Archive for category playground

Open Data Eindhoven – Apps for Eindhoven

I recently submitted my ‘app’ (hate the word) called ‘Buurtvergelijker’ for the Apps for Eindhoven Challenge. For those who don’t know, Eindhoven is situated in the south of The Netherlands and it’s the place where Philips, PSV and Arie Ribbens have their roots. The Challenge is one of the many ‘Apps for <some city>’ challenges that areĀ  popping up all over the globe these days. I worked on it for about a week and would have worked on it much longer if the closing date hadn’t prevented me from doing so.

More details can be found through the application itself. Only in Dutch unfortunately.

http://www.buurtvergelijker.nl

Edit on July 3, 2011:

I won the competition. See here (in Dutch).

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Mozilla Open Data Visualization competition

Introduction

You can read about the competition as an introduction.

Or go straight to the visualization.

I started looking at the answers that the Mozilla team was looking for, but at the same time I tried to find what kind of information I would be interested in myself. One of the questions that the Mozilla team wants to be answered is:

Do people who use more tabs use more bookmarks or fewer bookmarks?

Inspired by that question, I was wondering if a lot of people are like me: hording bookmarks but never use them. Or perhaps there are people that diligently structure their bookmarks and by doing so can have their surfing needs satisfied by only selecting bookmarks. And can we identify different bookmarking habits by each age group?

Preprocessing the data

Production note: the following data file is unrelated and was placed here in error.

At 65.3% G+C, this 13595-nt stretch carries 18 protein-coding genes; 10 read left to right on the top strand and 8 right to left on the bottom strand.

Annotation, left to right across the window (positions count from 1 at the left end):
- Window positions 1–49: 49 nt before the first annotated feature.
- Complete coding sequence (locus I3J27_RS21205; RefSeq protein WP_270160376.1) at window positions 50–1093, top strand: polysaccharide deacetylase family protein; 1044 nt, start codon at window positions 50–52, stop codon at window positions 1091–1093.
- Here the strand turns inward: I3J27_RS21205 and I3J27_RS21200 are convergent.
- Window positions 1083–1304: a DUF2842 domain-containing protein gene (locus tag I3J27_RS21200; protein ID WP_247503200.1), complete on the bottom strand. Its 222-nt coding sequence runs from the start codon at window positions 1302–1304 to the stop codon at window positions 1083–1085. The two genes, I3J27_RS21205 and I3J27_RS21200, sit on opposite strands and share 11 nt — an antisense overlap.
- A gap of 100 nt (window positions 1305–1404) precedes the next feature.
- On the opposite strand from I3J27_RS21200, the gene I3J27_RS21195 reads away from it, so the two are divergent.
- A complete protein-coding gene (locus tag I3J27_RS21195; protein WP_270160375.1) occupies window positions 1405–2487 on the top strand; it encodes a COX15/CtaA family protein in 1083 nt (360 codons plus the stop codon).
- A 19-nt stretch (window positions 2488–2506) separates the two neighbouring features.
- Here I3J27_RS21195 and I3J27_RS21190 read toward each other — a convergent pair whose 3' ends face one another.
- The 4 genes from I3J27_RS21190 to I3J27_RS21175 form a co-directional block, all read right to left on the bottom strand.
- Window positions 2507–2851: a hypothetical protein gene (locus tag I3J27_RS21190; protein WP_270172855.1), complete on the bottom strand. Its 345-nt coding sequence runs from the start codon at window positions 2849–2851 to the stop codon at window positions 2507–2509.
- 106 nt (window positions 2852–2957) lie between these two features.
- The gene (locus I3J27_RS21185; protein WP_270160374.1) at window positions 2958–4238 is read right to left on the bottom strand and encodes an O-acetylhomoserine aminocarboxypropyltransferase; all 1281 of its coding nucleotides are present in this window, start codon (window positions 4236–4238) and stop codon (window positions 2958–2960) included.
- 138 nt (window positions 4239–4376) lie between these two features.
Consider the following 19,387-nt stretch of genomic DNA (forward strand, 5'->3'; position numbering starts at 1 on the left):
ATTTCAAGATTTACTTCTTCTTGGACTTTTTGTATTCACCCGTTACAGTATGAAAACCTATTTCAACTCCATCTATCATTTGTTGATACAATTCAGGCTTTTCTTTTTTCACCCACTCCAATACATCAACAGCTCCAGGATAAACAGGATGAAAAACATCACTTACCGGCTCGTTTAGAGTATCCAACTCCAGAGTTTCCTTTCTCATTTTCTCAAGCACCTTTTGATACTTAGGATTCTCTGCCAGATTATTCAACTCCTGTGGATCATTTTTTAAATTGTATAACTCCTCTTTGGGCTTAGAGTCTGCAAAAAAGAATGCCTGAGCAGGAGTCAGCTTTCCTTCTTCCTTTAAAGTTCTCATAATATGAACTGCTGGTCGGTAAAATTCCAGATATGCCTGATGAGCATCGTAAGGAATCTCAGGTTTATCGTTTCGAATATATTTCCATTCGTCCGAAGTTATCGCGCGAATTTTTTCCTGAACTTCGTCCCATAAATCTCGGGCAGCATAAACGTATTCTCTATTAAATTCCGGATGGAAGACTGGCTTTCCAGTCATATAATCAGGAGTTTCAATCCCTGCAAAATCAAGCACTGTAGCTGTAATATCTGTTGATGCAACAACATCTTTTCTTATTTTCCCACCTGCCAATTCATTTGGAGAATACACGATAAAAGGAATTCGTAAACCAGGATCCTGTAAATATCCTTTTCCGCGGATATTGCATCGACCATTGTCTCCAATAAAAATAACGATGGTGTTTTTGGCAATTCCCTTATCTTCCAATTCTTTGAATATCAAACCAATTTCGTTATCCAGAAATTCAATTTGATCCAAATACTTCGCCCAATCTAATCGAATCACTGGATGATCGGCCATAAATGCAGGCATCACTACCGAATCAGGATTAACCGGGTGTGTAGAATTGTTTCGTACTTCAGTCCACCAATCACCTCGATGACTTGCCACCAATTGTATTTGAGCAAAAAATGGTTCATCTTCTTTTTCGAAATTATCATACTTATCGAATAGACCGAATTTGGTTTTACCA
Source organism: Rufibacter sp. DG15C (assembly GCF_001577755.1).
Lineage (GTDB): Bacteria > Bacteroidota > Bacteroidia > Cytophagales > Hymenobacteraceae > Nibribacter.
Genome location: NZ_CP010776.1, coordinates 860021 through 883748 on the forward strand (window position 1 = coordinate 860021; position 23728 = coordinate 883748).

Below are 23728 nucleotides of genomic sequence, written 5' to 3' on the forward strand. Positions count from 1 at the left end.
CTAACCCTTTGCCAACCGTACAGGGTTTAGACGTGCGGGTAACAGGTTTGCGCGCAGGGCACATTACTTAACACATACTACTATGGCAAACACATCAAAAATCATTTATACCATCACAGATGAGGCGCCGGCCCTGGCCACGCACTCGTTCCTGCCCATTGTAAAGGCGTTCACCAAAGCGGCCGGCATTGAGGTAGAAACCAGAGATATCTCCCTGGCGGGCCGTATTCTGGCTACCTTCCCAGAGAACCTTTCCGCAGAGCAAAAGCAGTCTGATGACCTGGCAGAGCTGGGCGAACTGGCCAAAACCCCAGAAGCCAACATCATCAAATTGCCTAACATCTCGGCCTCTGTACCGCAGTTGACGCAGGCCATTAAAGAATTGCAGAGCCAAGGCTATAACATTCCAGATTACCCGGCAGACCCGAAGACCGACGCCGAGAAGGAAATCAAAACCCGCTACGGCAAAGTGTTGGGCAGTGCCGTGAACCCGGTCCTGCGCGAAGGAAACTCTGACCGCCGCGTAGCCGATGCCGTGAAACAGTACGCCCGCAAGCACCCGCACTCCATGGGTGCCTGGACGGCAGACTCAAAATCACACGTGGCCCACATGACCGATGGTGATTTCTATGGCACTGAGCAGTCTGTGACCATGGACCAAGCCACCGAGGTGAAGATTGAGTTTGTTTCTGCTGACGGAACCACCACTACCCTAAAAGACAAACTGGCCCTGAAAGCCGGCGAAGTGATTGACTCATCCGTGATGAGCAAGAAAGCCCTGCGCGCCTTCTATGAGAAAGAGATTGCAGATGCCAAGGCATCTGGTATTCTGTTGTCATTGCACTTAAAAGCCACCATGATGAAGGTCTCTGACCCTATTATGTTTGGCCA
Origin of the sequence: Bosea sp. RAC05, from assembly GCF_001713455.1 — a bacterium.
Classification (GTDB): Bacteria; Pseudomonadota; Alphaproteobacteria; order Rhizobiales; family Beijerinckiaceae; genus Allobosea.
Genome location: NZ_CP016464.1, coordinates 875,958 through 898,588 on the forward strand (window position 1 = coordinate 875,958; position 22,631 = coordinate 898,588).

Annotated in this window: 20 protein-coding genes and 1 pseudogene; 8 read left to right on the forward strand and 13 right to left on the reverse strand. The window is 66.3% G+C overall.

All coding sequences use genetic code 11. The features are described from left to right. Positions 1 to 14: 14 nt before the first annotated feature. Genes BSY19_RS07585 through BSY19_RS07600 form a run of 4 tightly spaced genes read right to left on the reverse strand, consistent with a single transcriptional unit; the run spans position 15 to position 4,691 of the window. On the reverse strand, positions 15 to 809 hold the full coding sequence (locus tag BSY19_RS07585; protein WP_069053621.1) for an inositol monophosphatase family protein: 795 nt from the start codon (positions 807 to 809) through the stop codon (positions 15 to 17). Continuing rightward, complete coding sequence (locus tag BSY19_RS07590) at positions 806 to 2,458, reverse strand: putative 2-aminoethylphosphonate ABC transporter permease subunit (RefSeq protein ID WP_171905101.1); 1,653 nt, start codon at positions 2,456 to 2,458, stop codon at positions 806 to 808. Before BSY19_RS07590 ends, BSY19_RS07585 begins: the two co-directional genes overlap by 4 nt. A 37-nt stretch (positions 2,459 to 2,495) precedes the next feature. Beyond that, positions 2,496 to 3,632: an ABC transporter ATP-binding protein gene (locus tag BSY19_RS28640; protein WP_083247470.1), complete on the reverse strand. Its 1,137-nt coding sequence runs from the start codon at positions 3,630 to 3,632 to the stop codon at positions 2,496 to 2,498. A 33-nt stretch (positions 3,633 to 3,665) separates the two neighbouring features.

Data per user session

To be able to get a grip on the data I decided to extract the following parameters for each user session. (I define a user session as the user actions between starting up the browser and browser close/crash.):

  • duration (in milliseconds)
  • inactive time (in milliseconds)
  • number of stored bookmarks at browser start up
  • number of bookmark folders at browser start up
  • maximum folder depth at browser start up
  • number of selected bookmarks
  • number of tabs at startup
  • number of windows at startup
  • the event type of the last event (usually ‘browser shutdown’, but this is different if the browser crashes (?))
  • is the browser restarted after a crash

Data per user

Then for each user, I aggregated all sessions to a single record describing for each user:

  • average session time
  • average number of selected bookmarks per hour
  • average number of stored bookmarks at browser start up
  • average number of folders at browser startup
  • average bookmark depth
  • average number of tabs at start up
  • the age group to which the user belongs

Data per number of bookmarks interval

Finally, based on the individual user statistics, I categorized all users into categories that are based on the average number of bookmarks . The categories are power of two intervals, i.e.:

  • 1 bookmark
  • 2 up to 4 bookmarks
  • 4 up to 8 bookmarks
  • 8 up to 16 bookmarks
  • 16 up to 32 bookmarks
  • and so on

Visualizations

People with more bookmarks use more bookmarks

Sounds pretty obvious, but if I look at myself: I do a lot of bookmarking, but (I think) I almost never use them.

Fig. 1

On the horizontal axis we see the number of stored bookmarks. On the vertical axis we see the number of selected bookmarks per hour. Clearly, the line is ascending. There is a big orange bubble in the category 4096 up to 8192 bookmarks. Using the tooltip, we can see that the bubble relates to 3 users. The application gives you the possibility to ignore small groups. By using one of the controls, we can hide all bubbles that correspond to 6 users or less. We then get a different picture. See Fig. 2.

People with more bookmarks have more tabs open at browser start up